Nov 10, 2022 - Politics

Candidates against critical race theory thrive in North Texas

Tim O'Hare celebrates being elected Tarrant County judge at his victory party Tuesday night. Screenshot: WFAA

Candidates who rose to prominence opposing critical race theory did well in North Texas elections this week — but that wasn't the case in other parts of the state.

Driving the news: Tim O'Hare, who co-founded the Southlake Families PAC, which supports candidates running on anti-CRT platforms, won his race for Tarrant County judge.

State of play: CRT has become a rallying cry for conservatives across the country who say parents should have more control over what their children learn in school.

Zoom out: Several Republican State Board of Education candidates who ran on platforms opposing CRT also won their races Tuesday night, giving Republicans one more seat on the board, according to the Texas Tribune.

  • Some Republicans have hoped to capitalized on parental anger over the teaching of race and sexuality in schools in an effort to get state funding for private education, per NBC News.

Catch up quick: When O'Hare was mayor of Farmers Branch from 2008 to 2011, he made national headlines for ordinances that prevented landlords from renting to undocumented immigrants. He was also the Tarrant County GOP chair from 2016 to 2018.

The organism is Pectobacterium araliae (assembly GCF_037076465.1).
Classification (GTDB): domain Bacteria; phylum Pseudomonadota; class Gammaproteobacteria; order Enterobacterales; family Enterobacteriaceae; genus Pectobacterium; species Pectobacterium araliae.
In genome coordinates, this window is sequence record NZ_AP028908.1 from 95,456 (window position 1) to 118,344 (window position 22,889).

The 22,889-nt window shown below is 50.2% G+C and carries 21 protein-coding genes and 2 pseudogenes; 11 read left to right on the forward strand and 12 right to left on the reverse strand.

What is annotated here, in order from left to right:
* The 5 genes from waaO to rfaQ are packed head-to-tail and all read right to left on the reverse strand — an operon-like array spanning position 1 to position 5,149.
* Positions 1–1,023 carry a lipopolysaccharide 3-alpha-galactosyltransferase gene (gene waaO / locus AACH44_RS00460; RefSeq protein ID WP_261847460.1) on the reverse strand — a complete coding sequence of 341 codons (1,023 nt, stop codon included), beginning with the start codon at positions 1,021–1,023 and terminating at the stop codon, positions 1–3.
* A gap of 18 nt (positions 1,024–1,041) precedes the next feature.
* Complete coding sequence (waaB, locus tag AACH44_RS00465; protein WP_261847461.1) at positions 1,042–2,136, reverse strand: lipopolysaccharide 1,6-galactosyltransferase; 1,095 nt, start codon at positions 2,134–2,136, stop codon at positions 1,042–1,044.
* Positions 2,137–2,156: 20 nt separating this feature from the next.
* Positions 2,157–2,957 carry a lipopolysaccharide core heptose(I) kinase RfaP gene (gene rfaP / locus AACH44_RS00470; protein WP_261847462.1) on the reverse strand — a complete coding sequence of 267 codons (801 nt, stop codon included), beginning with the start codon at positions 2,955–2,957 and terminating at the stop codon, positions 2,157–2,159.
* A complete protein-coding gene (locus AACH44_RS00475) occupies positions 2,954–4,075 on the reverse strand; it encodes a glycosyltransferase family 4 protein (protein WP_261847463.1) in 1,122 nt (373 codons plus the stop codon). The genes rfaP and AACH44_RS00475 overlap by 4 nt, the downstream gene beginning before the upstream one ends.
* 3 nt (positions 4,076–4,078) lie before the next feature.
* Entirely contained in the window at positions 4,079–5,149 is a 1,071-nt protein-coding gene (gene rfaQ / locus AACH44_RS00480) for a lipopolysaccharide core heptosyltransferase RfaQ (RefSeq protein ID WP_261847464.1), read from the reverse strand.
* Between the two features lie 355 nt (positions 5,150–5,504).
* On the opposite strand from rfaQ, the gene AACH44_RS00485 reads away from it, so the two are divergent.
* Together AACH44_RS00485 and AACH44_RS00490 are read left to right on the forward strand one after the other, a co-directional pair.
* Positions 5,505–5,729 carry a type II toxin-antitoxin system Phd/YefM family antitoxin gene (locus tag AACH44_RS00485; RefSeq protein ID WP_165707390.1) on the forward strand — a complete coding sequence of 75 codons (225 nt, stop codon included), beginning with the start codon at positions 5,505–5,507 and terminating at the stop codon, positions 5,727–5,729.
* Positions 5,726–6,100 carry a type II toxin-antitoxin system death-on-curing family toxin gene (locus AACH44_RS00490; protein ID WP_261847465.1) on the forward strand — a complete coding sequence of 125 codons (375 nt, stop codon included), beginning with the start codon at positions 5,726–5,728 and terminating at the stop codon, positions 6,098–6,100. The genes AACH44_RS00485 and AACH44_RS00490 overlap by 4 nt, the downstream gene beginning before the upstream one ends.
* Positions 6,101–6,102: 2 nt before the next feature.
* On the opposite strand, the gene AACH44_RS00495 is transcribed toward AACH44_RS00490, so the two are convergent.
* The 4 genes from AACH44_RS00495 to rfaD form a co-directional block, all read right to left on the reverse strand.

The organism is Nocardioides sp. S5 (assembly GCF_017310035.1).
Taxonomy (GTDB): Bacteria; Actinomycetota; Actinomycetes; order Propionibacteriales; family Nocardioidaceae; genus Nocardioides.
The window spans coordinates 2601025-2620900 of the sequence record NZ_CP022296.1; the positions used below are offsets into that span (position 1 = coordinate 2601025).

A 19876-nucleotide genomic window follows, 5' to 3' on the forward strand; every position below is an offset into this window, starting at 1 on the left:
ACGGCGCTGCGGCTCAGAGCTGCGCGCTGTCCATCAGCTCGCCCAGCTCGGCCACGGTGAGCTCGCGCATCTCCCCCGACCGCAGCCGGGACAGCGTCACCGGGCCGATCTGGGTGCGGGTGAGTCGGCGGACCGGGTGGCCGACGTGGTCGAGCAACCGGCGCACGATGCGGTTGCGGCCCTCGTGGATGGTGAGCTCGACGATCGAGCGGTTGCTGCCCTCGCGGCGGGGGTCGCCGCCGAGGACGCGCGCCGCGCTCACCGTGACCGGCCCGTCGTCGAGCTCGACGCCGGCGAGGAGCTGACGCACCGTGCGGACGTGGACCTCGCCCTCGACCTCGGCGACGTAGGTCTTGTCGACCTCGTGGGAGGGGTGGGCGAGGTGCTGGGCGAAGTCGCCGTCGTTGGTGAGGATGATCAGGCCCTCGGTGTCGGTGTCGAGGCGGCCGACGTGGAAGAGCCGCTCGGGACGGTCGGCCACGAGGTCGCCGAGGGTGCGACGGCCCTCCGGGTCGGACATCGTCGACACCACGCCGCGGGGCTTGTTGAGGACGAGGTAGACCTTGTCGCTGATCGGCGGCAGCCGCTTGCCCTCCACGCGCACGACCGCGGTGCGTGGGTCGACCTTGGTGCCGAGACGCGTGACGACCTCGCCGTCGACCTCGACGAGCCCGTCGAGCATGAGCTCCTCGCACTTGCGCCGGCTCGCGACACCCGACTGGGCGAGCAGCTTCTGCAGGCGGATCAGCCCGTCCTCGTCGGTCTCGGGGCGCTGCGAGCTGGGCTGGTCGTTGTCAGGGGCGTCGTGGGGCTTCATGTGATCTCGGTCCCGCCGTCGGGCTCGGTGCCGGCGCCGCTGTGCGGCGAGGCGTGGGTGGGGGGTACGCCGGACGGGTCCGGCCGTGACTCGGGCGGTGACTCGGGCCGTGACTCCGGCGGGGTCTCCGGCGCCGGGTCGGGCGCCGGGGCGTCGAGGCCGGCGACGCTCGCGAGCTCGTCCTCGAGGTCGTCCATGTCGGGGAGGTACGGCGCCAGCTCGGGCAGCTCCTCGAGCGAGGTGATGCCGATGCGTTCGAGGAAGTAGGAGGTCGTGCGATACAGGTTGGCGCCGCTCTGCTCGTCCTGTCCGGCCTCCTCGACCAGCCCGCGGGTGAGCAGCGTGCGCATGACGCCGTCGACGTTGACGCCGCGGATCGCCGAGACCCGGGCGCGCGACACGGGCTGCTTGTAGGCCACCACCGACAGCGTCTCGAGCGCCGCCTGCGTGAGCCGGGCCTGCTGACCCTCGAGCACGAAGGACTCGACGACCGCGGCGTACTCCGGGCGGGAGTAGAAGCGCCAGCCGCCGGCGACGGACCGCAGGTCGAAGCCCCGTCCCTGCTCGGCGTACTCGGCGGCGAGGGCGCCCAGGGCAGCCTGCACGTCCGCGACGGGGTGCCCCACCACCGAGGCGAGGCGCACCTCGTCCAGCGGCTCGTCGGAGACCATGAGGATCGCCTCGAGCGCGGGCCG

• In 2020, he co-founded Southlake Families with Leigh Wambsganss, who is now the executive director of Patriot Mobile Action PAC — the driving financial force behind the election of 11 new school board members in four suburban North Texas districts in recent years.

Meanwhile: In Round Rock, north of Austin, five candidates running for school board seats on an anti-CRT platform were routed.

The bottom line: While the election is over, the culture war among local school boards is far from finished.


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